Japanese ad firm approaches Aegis
LONDON - ReutersJapanese ad giant Dentsu is buying marketing group Aegis for 3.2 billion pounds ($5 billion), the biggest deal in its history as it seeks to expand outside its home market with the British firm’s European and digital business.
Dentsu said it had agreed to pay 240 pence for each Aegis share, a 48 percent premium to the closing price on July 11, sending shares in the target group up 45 percent to 235 pence.
Analysts described the deal as a perfect strategic fit and praised the chief executive of Aegis, Jerry Buhlmann, who has turned the group around since taking over in 2010.
“It’s a fantastic deal for Aegis,” Liberum analyst Ian Whittaker told Reuters. “It’s an extremely good multiple and it could have a positive benefit for all the other agency groups, particularly Havas.”
Aegis has long been seen as a potential takeover target, although it had for years been linked to the French group Havas as French financier Vincent Bollore was the largest shareholder in both.
For Dentsu, the deal enables it to find new growth outside its home market, which is eroding. Though the company dominates traditional Japanese print and broadcasting sectors, overall ad industry revenue fell 2.3 percent to 5.7 trillion yen ($72 billion) in 2011 -- the fourth annual contraction for an industry that in the past decade has shrunk by almost 6 percent.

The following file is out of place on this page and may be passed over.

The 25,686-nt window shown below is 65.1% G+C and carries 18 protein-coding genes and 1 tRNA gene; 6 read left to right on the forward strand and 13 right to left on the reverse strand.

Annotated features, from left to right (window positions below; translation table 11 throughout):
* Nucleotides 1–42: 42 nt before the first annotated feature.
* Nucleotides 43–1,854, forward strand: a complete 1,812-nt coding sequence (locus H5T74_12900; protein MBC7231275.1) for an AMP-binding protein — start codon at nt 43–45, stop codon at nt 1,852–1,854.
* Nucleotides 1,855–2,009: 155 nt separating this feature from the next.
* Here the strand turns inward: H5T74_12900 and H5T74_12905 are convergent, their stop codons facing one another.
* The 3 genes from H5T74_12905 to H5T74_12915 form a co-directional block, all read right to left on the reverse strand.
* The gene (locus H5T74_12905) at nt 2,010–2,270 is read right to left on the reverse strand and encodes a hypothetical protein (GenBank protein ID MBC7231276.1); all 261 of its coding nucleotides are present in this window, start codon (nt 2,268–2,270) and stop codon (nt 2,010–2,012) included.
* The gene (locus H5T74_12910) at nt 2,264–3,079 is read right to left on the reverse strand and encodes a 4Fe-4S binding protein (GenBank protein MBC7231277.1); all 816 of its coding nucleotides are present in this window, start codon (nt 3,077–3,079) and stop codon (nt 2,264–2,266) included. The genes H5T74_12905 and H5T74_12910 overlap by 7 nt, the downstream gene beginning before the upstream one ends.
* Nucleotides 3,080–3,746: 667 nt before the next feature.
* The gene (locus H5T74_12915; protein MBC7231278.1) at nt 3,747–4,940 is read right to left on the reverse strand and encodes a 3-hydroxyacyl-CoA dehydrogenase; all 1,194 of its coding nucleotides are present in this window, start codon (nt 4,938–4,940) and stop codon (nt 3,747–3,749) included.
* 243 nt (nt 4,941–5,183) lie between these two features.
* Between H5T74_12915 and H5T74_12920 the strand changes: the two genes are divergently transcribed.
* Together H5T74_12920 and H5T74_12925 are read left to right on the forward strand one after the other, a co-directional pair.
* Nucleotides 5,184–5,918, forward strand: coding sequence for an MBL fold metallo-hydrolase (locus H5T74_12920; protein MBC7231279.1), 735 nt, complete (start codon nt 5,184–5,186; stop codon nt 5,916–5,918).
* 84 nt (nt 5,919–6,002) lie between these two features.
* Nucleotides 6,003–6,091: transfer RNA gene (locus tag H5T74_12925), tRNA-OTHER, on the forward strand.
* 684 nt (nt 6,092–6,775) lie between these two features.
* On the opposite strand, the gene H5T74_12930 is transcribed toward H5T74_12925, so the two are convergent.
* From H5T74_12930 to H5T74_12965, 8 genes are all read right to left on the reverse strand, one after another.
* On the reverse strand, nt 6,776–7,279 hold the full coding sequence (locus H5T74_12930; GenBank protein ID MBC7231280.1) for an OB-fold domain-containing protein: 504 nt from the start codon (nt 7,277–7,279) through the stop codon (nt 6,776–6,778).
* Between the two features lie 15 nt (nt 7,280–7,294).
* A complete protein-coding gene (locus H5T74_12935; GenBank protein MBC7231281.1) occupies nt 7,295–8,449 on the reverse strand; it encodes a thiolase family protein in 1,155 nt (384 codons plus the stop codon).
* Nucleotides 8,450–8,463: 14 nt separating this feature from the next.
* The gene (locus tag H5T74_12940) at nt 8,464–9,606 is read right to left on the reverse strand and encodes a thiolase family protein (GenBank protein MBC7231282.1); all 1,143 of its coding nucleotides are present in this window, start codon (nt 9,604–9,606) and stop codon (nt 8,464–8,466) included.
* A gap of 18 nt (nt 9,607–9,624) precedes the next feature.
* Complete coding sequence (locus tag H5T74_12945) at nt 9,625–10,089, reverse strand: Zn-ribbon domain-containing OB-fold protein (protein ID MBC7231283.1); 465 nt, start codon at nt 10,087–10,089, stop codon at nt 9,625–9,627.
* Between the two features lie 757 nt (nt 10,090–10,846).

Bid for market leadership
“Dentsu and Aegis will be the market leader in the Asia-Pacific region, enjoying a strong presence across Europe and the fastest growing agency network in the US,” President and CEO of Dentsu, Tadashi Ishii, said.
“In recent years, under the leadership of Jerry Buhlmann and his team, Aegis has been recognized as the most successful independent media and digital communications agency with strong performance momentum and talented, client-focused employees.”
Dentsu said it had already purchased or had irrevocable undertakings in relation to around 30 percent of Aegis’ stock, including shares from Bollore. The Bollore group confirmed it had agreed to sell its 26.4 percent stake to Dentsu for 240 pence a share.